COLUMBUS, Ohio — A bad faith claim cannot stand because the insured failed to prove that the defendant insurers acted in bad faith in classifying the insured’s disability as being caused by a sickness rather than an injury, an Ohio federal judge said Feb. 19 (Mukesh R. Shah, M.D. v. Metropolitan Life Insurance Co., et al., No. 16-1124, S.D. Ohio, 2019 U.S. Dist. LEXIS 25695).
ST. LOUIS — A disability insurer did not abuse its discretion in terminating a claimant’s long-term disability benefits because the insurer’s termination was supported by substantial evidence that the claimant may have been attempting to appear more cognitively impaired than he actually was during the medical examinations ordered by the insurer, the Eighth Circuit U.S. Court of Appeals said Feb. 25 (John Johnston v. Prudential Insurance Company of America, No. 17-3415, 8th Cir., 2019 U.S. App. LEXIS 5407).
NEW ORLEANS — A Louisiana federal judge on Feb. 21 granted a disability insurer’s motion for summary judgment after determining that the insurer did not abuse its discretion in finding that the claimant was not disabled from performing the duties of her own occupation as an attorney because the objective medical evidence clearly supports the insurer’s finding (Anne Wittmann v. Unum Life Insurance Company of America, No. 17-9501, E.D. La., 2019 U.S. Dist. LEXIS 27510).
BOSTON — The First Circuit U.S. Court of Appeals on Feb. 20 affirmed a federal district court's ruling in favor of a disability plan, rejecting a claimant’s contention that the plan was not prejudiced by a 47-day delay in the filing of her appeal (Theresa Fortier v. Hartford Life and Accident Insurance Company, No. 18-1752, 1st Cir., 2019 U.S. App. LEXIS 4917).
NEW YORK — A New York federal judge on Feb. 15 remanded the determination of a Morgan Stanley employee’s long-term disability (LTD) benefits to Metropolitan Life Insurance Co., noting that it “is time for MetLife to do its job” by providing a “full and fair review” of the employee’s claim that his benefits eligible earnings (BEE) is too low (Vincent Ricciardi v. Metropolitan Life Insurance Company, et al., No. 16-3805, S.D. N.Y., 2019 U.S. Dist. LEXIS 25240).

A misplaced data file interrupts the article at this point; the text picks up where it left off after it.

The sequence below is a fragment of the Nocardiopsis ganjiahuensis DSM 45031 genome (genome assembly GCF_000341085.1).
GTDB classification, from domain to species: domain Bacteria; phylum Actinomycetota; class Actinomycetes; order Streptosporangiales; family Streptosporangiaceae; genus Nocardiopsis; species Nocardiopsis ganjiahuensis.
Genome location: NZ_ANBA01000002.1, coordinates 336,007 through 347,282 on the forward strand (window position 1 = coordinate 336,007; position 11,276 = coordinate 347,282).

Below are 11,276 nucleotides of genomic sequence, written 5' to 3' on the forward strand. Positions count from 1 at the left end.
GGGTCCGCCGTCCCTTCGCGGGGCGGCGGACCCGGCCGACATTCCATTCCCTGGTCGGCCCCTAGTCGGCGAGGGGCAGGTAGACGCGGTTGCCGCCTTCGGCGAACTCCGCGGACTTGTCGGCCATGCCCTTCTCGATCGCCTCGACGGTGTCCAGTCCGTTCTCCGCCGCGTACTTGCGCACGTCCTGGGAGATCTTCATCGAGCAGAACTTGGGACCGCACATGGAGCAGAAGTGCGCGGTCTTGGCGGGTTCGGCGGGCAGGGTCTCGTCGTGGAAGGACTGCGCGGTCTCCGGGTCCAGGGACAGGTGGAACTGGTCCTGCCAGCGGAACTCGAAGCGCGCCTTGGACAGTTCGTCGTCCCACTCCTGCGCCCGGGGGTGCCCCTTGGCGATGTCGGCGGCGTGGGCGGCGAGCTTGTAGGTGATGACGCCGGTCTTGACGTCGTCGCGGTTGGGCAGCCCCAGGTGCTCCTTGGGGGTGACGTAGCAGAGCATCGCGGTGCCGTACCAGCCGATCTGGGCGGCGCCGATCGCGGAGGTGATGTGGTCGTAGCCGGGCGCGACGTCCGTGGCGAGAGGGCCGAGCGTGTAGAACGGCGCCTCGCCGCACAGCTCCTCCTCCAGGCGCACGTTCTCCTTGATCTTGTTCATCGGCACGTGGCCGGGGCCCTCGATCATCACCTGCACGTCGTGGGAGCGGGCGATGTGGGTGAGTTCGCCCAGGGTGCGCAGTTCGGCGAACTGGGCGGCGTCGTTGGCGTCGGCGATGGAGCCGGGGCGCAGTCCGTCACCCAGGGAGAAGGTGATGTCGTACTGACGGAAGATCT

SAN FRANCISCO — The Ninth Circuit U.S. Court of Appeals on Feb. 12 denied a long-term disability (LTD) plan administrator’s motion to reconsider its decision that the plan administrator abused its discretion in denying LTD benefits under the plan’s any-occupation standard because the plan administrator failed to properly consider restrictions placed on the claimant's ability to stand (Jennifer Kott v. Agilent Technologies Inc. Disability Plan, No. 17-16584, 9th Cir., 2019 U.S. App. LEXIS 4235).
OKLAHOMA CITY — An Oklahoma federal judge on Feb. 8 denied a disability claimant’s motion for reconsideration after determining that the claimant presented no new evidence that would warrant reconsideration of a judgment entered in favor of the disability insurer (Alison Smith v. The Standard Insurance Co., No. 16-953, W.D. Okla., 2019 U.S. Dist. LEXIS 20784).
CINCINNATI — A federal district court did not abuse its discretion in sua sponte dismissing an insured’s bifurcated tort claims against his long-term disability insurance provider because the insured failed to submit all of his evidence in support of his claims in responding to the insurer’s motion for summary judgment on the insurer’s breach of contract claim, a Sixth Circuit U.S. Court of Appeals panel affirmed Feb. 7 (James H. Pogue v. Northwestern Mutual Life Insurance Co., No. 18-5291, 6th Cir., 2019 U.S. App. LEXIS 3943).
ATLANTA — A woman’s request for a declaration from her life insurance company that she is entitled to future total disability benefits under a policy governed by the Employee Retirement Income Security Act was properly dismissed by a federal judge in Florida, an 11th Circuit U.S. Court of Appeals panel ruled Feb. 8, holding that there is no ripe claim without an adverse determination by the insurer (Theresa Peer v. Life Liberty Assurance Co., No. 18-13173, 11th Cir., 2019 U.S. App. LEXIS 3956).
PHILADELPHIA — A disability insurer was required to consider the actual duties of a claimant’s occupation rather than the duties of the occupation as performed in the national economy because the plan clearly defined the term “own occupation” as the work the claimant was performing immediately before the onset of the disability, the Third Circuit U.S. Court of Appeals said Feb. 7 in affirming a district court’s opinion (Christopher Patterson v. Aetna Life Insurance Co., No. 17-3566, 3rd Cir., 2019 U.S. App. LEXIS 3902).